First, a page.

Digital Certificates and Secure Web Access
Introduction This article describes the use of Digital Certificates as a mechanism for strongly authenticating users to web sites where identity information is required. Before the advent of digital certificates the only option for authenticating users to a site was to assign a username and password. Digital certificates on the other hand provide for much more robust access control and have a number of benefits over username and password. Username and password authentication Using username and password the process is generally as follows: each time a user wishes to access a web service the user navigates to the site and authenticate themselves to the application using unique username and password. This data is passed to the server (hopefully in an encrypted form), the application looks up the username and the password (or a representation of the password) in some form of access control list and provided the information matches the user is granted access. This method has some obvious limitations: * The username and password are passed over the web (encrypted or unencrypted) with the typical security concerns of interception.
* The systems administrator normally has unrestricted access to all usernames and passwords with associated security and liability concerns for the service provider (especially with confidential data) * The user needs to remember as many usernames and passwords as are required by their applications leading to inevitable support issues to recover lost access data Digital Certificate Authentication The typical digital certificate web access process is: The user navigates to the website. Before allowing access it checks the certificate against the access database. The user enters the password locally to confirming their access right to the certificate and is allowed to the website. Benefits of certificates over username and password: * General security is enhanced: the user needs both the certificate itself and the password to the certificate to gain access. * The password is never passed over the web, not even during account set-up.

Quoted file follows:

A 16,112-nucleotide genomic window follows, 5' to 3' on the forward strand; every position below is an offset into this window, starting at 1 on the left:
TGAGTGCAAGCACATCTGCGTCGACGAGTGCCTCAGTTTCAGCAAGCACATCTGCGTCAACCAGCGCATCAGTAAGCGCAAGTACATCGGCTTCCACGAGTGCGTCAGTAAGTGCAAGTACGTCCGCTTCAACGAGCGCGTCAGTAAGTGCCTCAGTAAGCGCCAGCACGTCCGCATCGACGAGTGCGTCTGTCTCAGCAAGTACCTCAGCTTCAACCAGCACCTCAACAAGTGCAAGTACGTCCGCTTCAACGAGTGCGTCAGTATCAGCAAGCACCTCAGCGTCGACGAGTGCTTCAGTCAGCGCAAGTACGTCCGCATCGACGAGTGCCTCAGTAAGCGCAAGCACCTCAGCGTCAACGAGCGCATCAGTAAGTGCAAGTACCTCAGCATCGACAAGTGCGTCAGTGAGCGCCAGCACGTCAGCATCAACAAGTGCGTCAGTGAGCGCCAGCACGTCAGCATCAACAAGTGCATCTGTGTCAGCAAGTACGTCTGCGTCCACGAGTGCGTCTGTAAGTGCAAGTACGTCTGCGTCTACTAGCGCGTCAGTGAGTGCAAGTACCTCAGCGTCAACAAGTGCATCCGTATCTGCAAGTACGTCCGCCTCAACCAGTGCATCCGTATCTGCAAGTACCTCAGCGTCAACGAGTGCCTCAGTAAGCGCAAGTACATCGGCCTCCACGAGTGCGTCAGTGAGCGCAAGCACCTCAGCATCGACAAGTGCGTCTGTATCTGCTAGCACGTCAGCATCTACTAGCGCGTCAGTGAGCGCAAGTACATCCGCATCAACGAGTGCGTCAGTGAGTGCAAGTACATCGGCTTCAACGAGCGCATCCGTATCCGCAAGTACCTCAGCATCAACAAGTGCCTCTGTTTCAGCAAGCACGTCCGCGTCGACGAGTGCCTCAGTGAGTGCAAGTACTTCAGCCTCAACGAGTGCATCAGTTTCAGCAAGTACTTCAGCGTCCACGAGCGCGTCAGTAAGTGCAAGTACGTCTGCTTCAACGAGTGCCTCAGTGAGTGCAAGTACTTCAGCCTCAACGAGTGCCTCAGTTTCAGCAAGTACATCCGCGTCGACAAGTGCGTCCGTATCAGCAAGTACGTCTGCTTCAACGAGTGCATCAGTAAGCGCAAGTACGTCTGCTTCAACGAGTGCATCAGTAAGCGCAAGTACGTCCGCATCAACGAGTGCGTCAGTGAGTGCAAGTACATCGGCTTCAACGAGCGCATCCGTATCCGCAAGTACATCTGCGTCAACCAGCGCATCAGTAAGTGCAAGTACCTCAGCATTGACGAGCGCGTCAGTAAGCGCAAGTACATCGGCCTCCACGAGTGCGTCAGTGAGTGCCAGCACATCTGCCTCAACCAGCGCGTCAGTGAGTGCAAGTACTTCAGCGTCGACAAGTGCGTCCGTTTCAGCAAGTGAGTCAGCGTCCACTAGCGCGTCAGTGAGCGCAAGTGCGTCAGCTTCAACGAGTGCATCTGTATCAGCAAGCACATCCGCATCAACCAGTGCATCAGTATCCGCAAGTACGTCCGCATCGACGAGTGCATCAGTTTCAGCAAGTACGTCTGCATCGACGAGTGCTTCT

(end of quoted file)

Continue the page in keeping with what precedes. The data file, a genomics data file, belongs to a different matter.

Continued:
* At no stage do systems administrators have access to user passwords. * The certificate can electronically sign data on the website with the benefit of non-repudiation. * The user uses one digital identity with one password to access a range of applications (reduces passwords to remember). Implementing Digital Certificates All major web servers support client authentication via certificates. An SSL certificate on the web server (to support https) enables configuration of client authentication and only requires specification of the access rights for each directory served by the web server. Amend the web application to support client authentication by certificates. If any code was developed to handle user name and password, then the certificate credentials can be looked up in an access control list in just the same way. Client certificates are issued via a Public Key Infrastructure (PKI) You can choose implement your own or use the services of a Managed Service Provider such as Diginus Ltd. Wider Use Once customers or employees have digital certificates, the same certificates can be used to digitally sign email, PDF and web forms and Microsoft Word documents. With a few small steps a corporate website can be transformed into the centre of a powerful web services infrastructure, with single sign on to multiple web applications, signed email and forms data exchange, all the time knowing exactly who is accessing the resources and data.
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